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Achieving Health Care for All

From my wonky perspective, this is the most important part of Mike Stenhouse’s health care–related op-ed in today’s Providence Journal:

I believe that a two-pronged approach to health care can ensure affordable access for every American. First, let patients determine what level of coverage they need by repealing most government mandates. Health services and insurance have become unaffordable because of rapidly expanding government interference in the market. The free market did not create our health-care crisis; over-regulation did. Increased transparency and consumerism, as well as major tort reform, could reduce medical liability risks and further drive down costs.

Second, subsidies or vouchers for low- and middle-income Americans to purchase private insurance is a benefit a wealthy society such as ours should provide. If we pool all of the federal and state dollars currently allocated to health care — and eliminate wasteful government bureaucracies — we can subsidize sustainable, lower-cost, high-quality private health care for those who need assistance.

I’ve been arguing for this for about as long as health care policy has been a visible national topic of conversation.  Allow catastrophic-coverage plans that protect people in the case of… umm… catastrophe, and route everything else through health savings accounts that have some sort of tax favorability for those who contribute to them (whether the plan owner, an employer, or some sort of benefactor), from which Americans pay directly for health care services.

Such a program would cover everybody for the unpredictable worst, and it would preserve the utility of a pricing mechanism.  People would know what they’re paying for services and could decide whether any given procedure was worth the money.  Moreover, as a society, we could better understand what we’re funding when we deposit money into the accounts of our disadvantaged neighbors.  We could look at the cost of providing everybody with catastrophic coverage plus some basic preventative and emergency care, and then we could debate what additional services ought to be covered through the welfare program.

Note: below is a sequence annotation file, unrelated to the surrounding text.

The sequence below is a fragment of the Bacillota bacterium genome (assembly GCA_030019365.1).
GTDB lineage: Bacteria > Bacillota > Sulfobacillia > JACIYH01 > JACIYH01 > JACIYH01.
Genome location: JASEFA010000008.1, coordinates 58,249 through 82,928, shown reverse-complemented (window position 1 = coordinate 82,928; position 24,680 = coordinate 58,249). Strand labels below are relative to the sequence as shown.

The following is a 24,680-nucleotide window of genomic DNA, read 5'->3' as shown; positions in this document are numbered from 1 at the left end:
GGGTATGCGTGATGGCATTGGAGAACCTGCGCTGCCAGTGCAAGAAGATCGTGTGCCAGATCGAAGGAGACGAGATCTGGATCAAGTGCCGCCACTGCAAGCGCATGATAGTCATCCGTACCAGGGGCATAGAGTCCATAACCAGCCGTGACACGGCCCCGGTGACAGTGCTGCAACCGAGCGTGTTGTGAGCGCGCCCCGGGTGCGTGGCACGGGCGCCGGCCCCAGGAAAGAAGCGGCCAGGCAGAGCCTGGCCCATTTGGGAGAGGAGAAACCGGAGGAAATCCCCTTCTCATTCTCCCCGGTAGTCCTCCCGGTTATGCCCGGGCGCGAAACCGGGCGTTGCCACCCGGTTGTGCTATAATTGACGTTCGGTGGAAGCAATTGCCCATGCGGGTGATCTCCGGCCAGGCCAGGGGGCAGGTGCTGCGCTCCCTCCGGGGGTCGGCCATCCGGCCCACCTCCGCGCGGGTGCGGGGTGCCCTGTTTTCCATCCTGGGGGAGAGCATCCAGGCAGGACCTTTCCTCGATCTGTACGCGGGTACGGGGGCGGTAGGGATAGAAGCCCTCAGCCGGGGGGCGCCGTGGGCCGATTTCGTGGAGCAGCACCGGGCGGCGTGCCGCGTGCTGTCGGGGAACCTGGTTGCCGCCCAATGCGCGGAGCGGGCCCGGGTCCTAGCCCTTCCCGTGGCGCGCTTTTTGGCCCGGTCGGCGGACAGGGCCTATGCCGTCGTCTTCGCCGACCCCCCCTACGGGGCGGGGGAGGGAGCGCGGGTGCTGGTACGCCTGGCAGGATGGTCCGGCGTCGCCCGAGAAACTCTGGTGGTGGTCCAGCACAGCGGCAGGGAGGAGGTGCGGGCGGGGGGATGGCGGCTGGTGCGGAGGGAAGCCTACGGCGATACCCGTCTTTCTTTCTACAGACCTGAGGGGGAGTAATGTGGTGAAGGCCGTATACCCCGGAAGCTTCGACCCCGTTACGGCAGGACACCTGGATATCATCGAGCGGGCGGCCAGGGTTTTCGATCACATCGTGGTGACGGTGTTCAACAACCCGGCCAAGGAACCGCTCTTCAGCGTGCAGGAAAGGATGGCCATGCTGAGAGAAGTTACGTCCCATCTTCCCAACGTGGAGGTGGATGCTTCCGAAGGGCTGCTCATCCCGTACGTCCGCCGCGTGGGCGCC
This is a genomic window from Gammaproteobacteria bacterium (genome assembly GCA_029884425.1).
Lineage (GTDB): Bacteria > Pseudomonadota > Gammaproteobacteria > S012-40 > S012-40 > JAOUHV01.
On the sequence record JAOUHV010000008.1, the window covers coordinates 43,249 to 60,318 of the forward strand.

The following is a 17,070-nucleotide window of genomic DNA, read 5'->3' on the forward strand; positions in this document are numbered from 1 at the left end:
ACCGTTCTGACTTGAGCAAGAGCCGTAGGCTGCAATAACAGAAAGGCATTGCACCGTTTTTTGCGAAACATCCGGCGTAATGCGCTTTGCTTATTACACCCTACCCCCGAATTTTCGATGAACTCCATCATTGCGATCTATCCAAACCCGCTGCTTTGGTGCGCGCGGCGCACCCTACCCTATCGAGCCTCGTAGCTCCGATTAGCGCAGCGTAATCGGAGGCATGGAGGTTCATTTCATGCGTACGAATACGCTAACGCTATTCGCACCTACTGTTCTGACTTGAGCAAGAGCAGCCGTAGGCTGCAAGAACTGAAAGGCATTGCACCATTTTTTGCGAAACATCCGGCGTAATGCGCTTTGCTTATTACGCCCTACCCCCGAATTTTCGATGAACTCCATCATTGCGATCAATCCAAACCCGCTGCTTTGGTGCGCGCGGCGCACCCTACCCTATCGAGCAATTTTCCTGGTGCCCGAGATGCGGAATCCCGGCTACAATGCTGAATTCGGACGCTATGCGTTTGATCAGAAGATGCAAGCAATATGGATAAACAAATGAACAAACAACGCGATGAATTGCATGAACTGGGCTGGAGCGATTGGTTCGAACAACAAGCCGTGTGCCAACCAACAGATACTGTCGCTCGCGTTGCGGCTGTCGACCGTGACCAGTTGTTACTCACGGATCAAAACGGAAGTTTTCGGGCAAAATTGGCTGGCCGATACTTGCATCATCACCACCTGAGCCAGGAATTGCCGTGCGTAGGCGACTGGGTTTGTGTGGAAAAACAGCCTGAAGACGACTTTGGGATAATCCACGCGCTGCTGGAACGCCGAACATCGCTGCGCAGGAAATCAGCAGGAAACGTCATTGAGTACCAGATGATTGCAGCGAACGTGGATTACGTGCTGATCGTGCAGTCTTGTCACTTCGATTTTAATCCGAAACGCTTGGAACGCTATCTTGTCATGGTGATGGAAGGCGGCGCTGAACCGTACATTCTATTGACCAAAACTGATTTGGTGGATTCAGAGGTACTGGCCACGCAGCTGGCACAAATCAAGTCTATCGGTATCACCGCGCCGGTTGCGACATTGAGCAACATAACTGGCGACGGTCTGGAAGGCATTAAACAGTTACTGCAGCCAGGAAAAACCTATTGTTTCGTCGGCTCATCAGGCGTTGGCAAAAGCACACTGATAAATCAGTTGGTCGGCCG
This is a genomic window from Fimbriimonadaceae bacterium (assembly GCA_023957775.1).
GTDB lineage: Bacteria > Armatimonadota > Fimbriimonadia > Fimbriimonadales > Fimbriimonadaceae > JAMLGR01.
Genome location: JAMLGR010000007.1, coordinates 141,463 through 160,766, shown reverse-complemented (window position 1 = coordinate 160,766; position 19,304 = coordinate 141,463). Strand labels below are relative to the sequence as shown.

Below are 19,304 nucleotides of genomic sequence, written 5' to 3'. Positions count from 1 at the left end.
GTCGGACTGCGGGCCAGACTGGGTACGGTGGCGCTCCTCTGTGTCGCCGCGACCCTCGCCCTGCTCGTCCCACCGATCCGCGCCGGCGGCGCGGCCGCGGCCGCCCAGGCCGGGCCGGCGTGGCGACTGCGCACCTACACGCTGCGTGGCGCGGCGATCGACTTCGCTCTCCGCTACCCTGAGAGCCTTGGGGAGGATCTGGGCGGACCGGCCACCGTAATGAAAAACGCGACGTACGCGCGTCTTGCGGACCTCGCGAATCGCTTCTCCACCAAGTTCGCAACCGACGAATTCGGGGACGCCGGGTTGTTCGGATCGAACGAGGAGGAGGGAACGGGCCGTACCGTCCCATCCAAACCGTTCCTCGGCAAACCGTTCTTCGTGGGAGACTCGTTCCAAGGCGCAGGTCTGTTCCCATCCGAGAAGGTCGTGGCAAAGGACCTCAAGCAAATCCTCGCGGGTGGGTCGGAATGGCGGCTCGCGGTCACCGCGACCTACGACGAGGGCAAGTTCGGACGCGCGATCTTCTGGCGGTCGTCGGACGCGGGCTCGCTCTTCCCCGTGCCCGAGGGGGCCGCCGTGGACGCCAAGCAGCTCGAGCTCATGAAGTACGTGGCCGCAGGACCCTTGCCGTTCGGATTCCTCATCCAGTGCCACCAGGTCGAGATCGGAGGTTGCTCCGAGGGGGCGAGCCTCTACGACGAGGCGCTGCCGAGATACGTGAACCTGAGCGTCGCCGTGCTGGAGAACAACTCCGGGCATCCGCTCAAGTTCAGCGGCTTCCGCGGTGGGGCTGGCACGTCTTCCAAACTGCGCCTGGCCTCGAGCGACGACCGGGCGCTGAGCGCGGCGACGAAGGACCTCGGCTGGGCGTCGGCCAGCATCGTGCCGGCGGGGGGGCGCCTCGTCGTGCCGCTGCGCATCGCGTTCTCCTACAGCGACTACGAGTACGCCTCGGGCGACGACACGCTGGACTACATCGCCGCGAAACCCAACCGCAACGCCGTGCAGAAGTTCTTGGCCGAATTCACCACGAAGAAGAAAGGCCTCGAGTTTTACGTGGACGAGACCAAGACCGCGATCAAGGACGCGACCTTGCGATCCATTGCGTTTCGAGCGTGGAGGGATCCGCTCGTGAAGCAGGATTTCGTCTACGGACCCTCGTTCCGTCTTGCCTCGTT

Meanwhile, employers, private charities, and others could make similar decisions for people in whom they take an interest.  Of course, this wouldn’t allow progressives to control our lives or siphon money from our health care.

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Gaming GOP Health Care for Scary Numbers

Dan McLaughlin points out a… let’s say… significant caveat about that study showing trillions in “cuts” to states in the latest Senate GOP health care proposal:

The study finds a $215 billion-over-seven-years reduction in spending from 2020-2026, but then jumps up to $489 billion when one more year is added, and ends up at $4.15 trillion by 2036. Why? Because Graham-Cassidy provides funding through 2026, then requires an affirmative reauthorization of the block grants after that. Avalere treats that “funding cliff” as if Congress has barred future funding. (“As the bill does not appropriate block grant funding to states after 2026, Avalere does not assume any state block grant funding available from 2027 onwards.”) Even over the full 17-year time horizon, as CAP Health Care analyst Topher Spiro confirmed to me on Twitter, the study assumes $1 trillion in cuts from the changed funding formula, meaning that 75% of the projected “cuts” are attributable entirely to the program requiring further authorization by Congress by 2026.

So, basically, researchers with integrity would have limited their time line to the period actually covered by the legislation.  When 2026, either the program would be working well and therefore be easily renewed or it wouldn’t be working well and Congress would have to come up with something else.  But the objective of this study — which the long window of itself strongly suggests — was clearly to stoke fear and gin up outrage.

Of course, as I emphasized last week, what really ought to be scaring Americans is the cost of ObamaCare if nothing is done.  Somehow, that angle doesn’t make it into the reporting, though.